This is the first group I’ve had with so many naturalist/birders. Everyone had to get in on the act of seeing Gambel’s quail drinking at the Rio Grande.
We walked and climbed to Balanced Rock in the Grapevine Hills at Big Bend National Park one morning. I could see His glory in every direction.
Subtle differences in the amount of light painted onto these sepulchers make a huge difference in where the eye is drawn. In the latter, I see the stars first. A warm and slightly weak flashlight was used for both.
In spite of some stormy weather at the start of our week, this Big Bend IPT was one of the best I can remember.
Jumping from January into March, I found myself back at Laguna Seca Photo Ranch. These trips sandwiched many days of working on photo files and shooting magazine assignments. Winter just slipped by while I was housebound.
Anyway, the following shots reflect a day of wonderful photography, mostly from the regular blinds. I kept only one photo from the raptor blind shoot in the morning. About mid-afternoon, a batch of wild turkeys began coming and going from the pond at my afternoon blind. The flock included several large gobblers who were strutting and gobbling for about two hours.
I really like the curled primary feathers on the landing bird.
It takes some skill to work a box call and then grab the camera to capture the gobbler’s reply. In this case, I handed the call to another photographer and asked him to give it one squawk. I was ready.
These turkeys were a total surprise for me. It’s the first time I’ve seen gobblers at Laguna Seca Ranch, but hopefully not the last.
It’s been so long since I put together a newsletter, I almost forgot my password. But, here we are, so lets review. Way back in January, I spent a day at Laguna Seca Photo Ranch and got some nice shots early. We were hoping the white-tailed hawks would make an appearance; that didn’t happen. A plethora of caracaras came to the bait, so we had fun while that lasted.
This young bird is coming back for more even though it obviously got a crop full on an earlier visit.
Most of these flight shots were done with the Canon 100-400 lens while the ground shots were made with the 500 mm lens.
Here are 17 reasons you should get ready to pack your bags and head out past Uvalde to Transition Ranch with me this spring. The food is great, the rooms are nice (they come with a pool and hot tub), the country is beautiful and…
This is only a handful of the species we photographed. The ranch also has golden-cheeked warblers and black-capped vireos as well as many other species we photographed that aren’t shown here.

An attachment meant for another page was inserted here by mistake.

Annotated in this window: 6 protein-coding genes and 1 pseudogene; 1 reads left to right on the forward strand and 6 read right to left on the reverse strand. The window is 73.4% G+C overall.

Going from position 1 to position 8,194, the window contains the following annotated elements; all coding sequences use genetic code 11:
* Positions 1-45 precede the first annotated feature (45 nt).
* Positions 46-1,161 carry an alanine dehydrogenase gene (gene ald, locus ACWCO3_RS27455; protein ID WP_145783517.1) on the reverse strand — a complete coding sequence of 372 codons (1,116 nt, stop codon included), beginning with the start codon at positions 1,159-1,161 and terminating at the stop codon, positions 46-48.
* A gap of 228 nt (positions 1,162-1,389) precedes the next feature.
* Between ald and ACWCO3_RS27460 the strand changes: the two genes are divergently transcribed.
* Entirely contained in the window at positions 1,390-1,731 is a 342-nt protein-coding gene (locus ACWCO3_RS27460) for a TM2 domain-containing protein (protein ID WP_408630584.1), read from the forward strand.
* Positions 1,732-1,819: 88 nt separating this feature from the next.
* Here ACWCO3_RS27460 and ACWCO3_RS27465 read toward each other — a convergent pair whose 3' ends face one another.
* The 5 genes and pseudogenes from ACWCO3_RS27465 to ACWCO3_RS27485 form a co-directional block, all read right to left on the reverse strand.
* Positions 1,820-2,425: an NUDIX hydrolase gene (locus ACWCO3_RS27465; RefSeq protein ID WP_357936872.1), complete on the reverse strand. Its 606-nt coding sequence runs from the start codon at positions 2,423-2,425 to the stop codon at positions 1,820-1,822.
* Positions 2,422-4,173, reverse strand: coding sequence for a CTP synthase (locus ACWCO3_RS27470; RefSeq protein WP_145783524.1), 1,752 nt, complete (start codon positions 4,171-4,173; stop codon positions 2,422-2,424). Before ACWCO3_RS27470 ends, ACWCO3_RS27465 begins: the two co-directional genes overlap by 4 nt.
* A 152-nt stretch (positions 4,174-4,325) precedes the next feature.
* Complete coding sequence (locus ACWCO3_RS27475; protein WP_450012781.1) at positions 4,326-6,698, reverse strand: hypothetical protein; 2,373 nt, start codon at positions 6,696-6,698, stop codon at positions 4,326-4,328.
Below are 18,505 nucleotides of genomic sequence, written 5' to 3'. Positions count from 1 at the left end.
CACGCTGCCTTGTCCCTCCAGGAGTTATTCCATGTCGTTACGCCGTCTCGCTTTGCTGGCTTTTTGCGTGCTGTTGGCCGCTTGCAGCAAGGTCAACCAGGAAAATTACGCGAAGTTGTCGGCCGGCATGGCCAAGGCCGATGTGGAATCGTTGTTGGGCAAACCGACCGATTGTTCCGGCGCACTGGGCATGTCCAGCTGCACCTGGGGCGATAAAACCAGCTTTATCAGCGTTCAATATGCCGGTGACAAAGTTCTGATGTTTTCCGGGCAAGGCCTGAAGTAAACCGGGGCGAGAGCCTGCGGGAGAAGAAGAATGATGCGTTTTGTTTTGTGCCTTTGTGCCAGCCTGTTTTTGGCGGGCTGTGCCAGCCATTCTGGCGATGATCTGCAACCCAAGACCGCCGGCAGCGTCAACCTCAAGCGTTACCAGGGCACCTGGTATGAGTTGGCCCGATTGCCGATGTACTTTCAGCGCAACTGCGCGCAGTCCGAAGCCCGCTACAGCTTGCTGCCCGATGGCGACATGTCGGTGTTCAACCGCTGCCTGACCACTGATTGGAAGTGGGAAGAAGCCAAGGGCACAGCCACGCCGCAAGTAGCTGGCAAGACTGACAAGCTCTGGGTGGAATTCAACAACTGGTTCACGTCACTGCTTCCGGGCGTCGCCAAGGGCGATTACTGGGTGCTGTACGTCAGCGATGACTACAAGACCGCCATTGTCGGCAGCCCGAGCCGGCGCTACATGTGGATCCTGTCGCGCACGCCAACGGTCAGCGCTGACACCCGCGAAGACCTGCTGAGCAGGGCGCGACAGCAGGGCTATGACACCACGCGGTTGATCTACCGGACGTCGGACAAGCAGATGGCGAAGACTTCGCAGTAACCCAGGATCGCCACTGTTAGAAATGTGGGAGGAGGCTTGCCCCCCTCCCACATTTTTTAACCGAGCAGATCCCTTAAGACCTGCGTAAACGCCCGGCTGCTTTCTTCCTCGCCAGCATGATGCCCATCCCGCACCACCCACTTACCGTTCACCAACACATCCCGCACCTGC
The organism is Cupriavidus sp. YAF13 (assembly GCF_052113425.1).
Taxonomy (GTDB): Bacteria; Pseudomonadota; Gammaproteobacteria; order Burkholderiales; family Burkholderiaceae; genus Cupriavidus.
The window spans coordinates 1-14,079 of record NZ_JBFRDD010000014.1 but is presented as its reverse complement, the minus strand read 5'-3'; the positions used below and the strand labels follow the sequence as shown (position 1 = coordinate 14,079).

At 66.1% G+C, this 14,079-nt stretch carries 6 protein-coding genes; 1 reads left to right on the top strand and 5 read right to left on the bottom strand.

So what are you waiting for? Sign up today by contacting me at email@example.com. We have 2 spots available.
There isn’t much time left to sign up for the Lucifer Hummingbird Instructional Photo Tour at the Christmas Mountains Oasis, Texas. The dates are May 8-10 and two slots are available. Our small group will photograph these incredibly beautiful hummers at a multi-flash setup and with natural light. You will also see scaled quail, various songbirds and other hummingbird species, too.
We will have it all to ourselves for three days. Check out the trip description on this website and contact me at: firstname.lastname@example.org to register. Click on the photos below for a view of the birds. When you click on an image, it will open in a larger, sharper format for best viewing.
Lucifer Hummingbirds and most other species of west Texas will be in peak plumage during the workshop period.
Two spaces are available for photographers who want to join me on the Big Bend National Park Instructional Photo Tour from March 29-31. We will photograph landscapes, wildflowers, stars and some wildlife. If you are interested, check this website for more details at the Photo Tour section and contact me by email: email@example.com to register.
Here are some images to give you a look at the variety of sights we will photograph. If you click on a photo, it will enlarge and sharpen for better viewing.
In two months, I will be in Big Bend National Park photographing some of the most beautiful landscapes and wildlife in the Southwest. There is plenty of time for you to sign up and share 3 days with me and a small group of photographers in this iconic landscape. You must be tired of the photos some other lucky photographer captured in the Big Bend. This spring, it can be you looking into the viewfinder at an orange sunset or the crystal clear night sky at Big Bend of Texas. Go ahead, send me an email note now and I’ll get you signed up: firstname.lastname@example.org. I’ll get back to you quickly and furnish the information you’ll need to make this trip a reality. Check out the information and photos on my website in the Instructional Photo Tour Schedule.
Here are a few more shots to give you an idea of the types of photography we will get in this far corner of the state.
We will photograph the incredible high walls that surround the Rio Grande in Big Bend, and we’ll do it at sunrise when the morning sun lights up Santa Elena Canyon.
We will also head a little way west of the park to visit the historic village of Terlingua and photograph the old cemetery and nearby sights.
On a trip like this, you can learn a lot about photographing nature, both landscapes and wildlife. It will be an adventure you won’t forget. I look forward to hearing from you soon.